Online Rewind: From Flash Crash To Cash Splash

26 April 2018

Posted in: Content Culture

Just imagine that rich, heart-warming pixelation!

Hello! I’m Alistair, and I like to think of myself as a guy who writes things sometimes, like this sentence, or this piece in general. In my inaugural piece on this blog, I’m going to take you on a whirlwind tour of the fall of Flash animation, the unstoppable rise of monetisation that came with YouTube, and the wonders of the world in which we reside. It should be a rollicking good time.

Note: in venturing into my memories, I’m browsing an old album of weird photos taken by an impressionist camera; the colours are either faded or surreally bold, the details are hazy, I’m not sure where shots were taken, and all the dull snaps were binned years ago.

Flash Animation Ruled The Net…

The internet wasn’t yet big or powerful enough to handle conventional video when I was a lad, so the online moving-picture roost was ruled with an iron grip by Flash animation. You could argue that it was the defining format of a generation— I’m damn sure that anyone of my era who grew up with a computer of some sort will share a host of my touchstones, such as:

  • Weebl’s Stuff.
    Remember badgers? Seeing things? Animals in Kenya? The kids who lacked any semblance of humour rode that horse into an early death before jumping up and down on the rotting corpse. I bet they’re ruining solid memes today.
  • David Firth.
    He’s best known for the dreamlike Salad Fingers, but Firth’s website at Fat-Pie.com was always great. I would spend time before A-Level Philosophy lessons quoting Sock 2 with my pal Rob (I think he became a policeman).
  • Homestar Runner.
    Strong Bad’s emails were a consistent source of entertainment during my adolescence. I think they got worse eventually, but doesn’t everything? Besides, the classics seem just as bright in the rearview mirror as they were on the day.

They loaded quickly, had silly interactive elements, and featured heavily on school computers when security was lax and pupils were motivated by the rebellious spirit of youth.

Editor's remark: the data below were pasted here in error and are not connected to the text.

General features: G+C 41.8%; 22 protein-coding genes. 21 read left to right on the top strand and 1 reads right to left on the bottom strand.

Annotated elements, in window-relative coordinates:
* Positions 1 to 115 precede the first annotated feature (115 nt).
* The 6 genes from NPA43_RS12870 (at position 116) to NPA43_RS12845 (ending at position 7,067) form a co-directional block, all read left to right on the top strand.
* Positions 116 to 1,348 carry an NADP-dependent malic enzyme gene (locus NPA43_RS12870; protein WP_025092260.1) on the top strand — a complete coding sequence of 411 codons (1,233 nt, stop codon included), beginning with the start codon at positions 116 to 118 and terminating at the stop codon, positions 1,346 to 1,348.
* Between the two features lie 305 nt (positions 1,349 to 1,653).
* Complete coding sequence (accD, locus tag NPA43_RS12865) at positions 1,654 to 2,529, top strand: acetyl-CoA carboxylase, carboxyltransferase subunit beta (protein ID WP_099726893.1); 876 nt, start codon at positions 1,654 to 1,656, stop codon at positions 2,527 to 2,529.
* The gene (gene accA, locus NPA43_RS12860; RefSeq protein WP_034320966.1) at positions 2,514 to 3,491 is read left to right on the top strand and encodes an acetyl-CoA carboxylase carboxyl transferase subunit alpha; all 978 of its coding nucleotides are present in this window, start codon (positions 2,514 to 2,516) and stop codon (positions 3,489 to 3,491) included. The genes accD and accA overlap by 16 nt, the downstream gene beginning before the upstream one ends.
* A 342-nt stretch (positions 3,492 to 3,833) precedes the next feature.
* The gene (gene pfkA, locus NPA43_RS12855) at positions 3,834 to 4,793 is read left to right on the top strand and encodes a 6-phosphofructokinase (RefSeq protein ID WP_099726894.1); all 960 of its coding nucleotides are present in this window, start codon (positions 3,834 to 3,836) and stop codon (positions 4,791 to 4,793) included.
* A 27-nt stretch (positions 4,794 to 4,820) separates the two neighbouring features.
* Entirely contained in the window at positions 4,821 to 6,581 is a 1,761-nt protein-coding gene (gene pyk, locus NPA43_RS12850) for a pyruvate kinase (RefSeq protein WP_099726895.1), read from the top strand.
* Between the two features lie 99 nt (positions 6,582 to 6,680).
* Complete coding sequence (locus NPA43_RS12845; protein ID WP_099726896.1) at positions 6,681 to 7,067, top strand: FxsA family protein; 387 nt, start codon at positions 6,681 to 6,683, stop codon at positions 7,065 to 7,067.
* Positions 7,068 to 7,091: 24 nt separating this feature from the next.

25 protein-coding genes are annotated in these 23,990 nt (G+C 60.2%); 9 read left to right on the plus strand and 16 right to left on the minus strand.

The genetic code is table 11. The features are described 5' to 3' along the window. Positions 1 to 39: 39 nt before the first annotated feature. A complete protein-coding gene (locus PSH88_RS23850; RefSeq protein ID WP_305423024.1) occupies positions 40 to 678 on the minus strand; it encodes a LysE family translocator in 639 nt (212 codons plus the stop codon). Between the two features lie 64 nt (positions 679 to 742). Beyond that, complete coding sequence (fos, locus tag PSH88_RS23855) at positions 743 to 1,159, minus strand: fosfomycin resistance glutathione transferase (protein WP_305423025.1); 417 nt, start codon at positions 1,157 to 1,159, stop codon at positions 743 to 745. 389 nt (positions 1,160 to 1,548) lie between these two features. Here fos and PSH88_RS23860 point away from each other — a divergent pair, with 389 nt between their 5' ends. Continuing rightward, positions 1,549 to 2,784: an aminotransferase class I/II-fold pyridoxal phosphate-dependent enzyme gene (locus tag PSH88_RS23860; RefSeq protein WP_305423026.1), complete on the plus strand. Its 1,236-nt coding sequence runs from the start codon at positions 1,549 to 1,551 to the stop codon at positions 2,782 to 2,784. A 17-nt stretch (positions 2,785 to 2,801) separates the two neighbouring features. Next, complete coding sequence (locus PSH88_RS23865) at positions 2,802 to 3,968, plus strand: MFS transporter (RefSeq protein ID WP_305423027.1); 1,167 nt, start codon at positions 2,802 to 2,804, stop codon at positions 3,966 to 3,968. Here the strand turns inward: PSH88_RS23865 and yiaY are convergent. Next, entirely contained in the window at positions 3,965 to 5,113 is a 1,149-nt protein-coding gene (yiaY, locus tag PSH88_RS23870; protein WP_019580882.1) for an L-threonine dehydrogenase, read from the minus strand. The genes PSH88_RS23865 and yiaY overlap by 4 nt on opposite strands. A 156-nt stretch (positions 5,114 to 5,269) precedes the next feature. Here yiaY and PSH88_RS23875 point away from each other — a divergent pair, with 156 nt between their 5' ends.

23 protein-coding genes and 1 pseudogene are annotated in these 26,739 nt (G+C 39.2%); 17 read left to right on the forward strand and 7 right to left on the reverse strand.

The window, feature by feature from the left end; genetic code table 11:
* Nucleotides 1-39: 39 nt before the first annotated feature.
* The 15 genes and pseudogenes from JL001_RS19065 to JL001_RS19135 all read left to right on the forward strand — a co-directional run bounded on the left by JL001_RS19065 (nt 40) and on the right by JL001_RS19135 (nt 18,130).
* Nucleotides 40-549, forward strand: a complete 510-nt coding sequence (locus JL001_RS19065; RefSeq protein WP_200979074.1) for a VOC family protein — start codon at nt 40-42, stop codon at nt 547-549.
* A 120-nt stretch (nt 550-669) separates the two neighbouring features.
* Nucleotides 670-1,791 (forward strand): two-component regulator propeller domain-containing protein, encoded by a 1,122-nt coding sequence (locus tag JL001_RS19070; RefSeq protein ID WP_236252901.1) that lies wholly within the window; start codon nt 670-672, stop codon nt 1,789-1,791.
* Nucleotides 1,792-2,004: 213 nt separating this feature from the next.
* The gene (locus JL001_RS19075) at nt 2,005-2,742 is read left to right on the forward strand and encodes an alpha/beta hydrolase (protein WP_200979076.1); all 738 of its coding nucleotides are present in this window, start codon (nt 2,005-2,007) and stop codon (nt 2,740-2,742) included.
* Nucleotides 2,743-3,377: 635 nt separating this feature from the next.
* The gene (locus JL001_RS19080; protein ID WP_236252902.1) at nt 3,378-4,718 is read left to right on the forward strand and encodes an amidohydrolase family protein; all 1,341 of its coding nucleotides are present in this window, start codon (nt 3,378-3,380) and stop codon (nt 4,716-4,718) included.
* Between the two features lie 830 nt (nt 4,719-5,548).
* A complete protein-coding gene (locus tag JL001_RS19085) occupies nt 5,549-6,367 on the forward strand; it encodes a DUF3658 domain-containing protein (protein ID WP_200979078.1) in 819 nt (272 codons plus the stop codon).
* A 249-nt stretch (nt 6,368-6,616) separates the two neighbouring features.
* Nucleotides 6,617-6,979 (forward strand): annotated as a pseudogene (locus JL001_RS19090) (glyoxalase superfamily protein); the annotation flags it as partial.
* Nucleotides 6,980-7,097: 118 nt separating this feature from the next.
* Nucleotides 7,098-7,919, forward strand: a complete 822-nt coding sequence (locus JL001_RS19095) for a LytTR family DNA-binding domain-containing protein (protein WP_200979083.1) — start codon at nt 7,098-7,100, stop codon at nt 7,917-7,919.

…And Hobbyists Ruled Flash Animation

It never really seemed like any of the Flash animators was in it for the money. There was no Patreon back then. You’d see donate buttons, but the payment options were limited by the available technology integrations. In hindsight, it’s all a little puzzling. Were they getting paid by the animation websites like Newgrounds or Albinoblacksheep?

It always just felt like people were creating just to create. For the fun, and the satisfaction, and the accomplishment. Ads were all over the place, but not on animations. I don’t think anyone really valued them at the time. This was largely after the dot-com bubble had burst, after all, and no one was all that eager to view the internet as the next big thing for enterprise.

Oh Look, It’s YouTube

Hark! What video sharing platform over yonder horizon looms? It’s YouTube, and it’s here with the founder’s nice trip to the zoo and glorious low-low-low-definition quality. Suddenly everyone can be a viral video sensation without a TV deal, and the dollar signs start descending from the heavens to settle in the hungry eyes of suggestible teens.

Skip forward a while and homemade animation (no longer Flash-based, thankfully) goes back to a modest niche that largely finds an audience through platforms such as YouTube, while YouTube gobbles up the entire mainstream video market with its ad-based monetisation model. Now people become YouTube ‘sensations’ though poorly-filmed and scarcely-edited ‘vlogs’ filled with hysteria and nonsense and probably whatever was inside the Ark of the Covenant.

Peering Under the Rose-Tinted Glasses

So do I think YouTube is this terrible wasteland? Would I take us all back to the days of starving creatives slaving away in the dark? Well, no! I’m cantankerous, and I don’t get the appeal of a lot of those channels, but I think it’s absolutely a good thing that people can so easily monetise their work now. As a kid, I might have thought that monetisation is greedy, but now I know better (very slightly, at least).

If you produce content that people enjoy, then you should get paid for it. That’s why I love Twitch so much, and the Twitch subscription model. Like someone’s content? Watch it for free if you like, with nothing more than the occasional ad. Want to support them? Sure, no problem, easy to do, just click this button and we’ll get it done.

(Nearly) Infinite Possibilities

From a creative or an entrepreneurial standpoint, while I won’t say the internet has unlimited opportunities (I’m a mathematical pragmatist), I will say that the possibilities, while realistically finite, are astoundingly rife. Your basic chance of success in any given venture might not be any higher, but you have a shot!

You can come rocketing out of nowhere at all with a dream and a creative product of some sort and work your way up to full grassroots funding within a year. That would have sounded ridiculous just a few years ago, but now it’s genuinely viable. If you’re good enough to rise above the noise, the success is all there to be taken.

What a time it is to be alive. We have a vast virtual world, Moon Pies, artificial cheese, Lucozade Zero, and the raw processing horsepower to make Andy Serkis do basically anything we set our minds to. I like to dip my toe in nostalgia, but taking a swim? No thanks. I’ll take more of the future, please.

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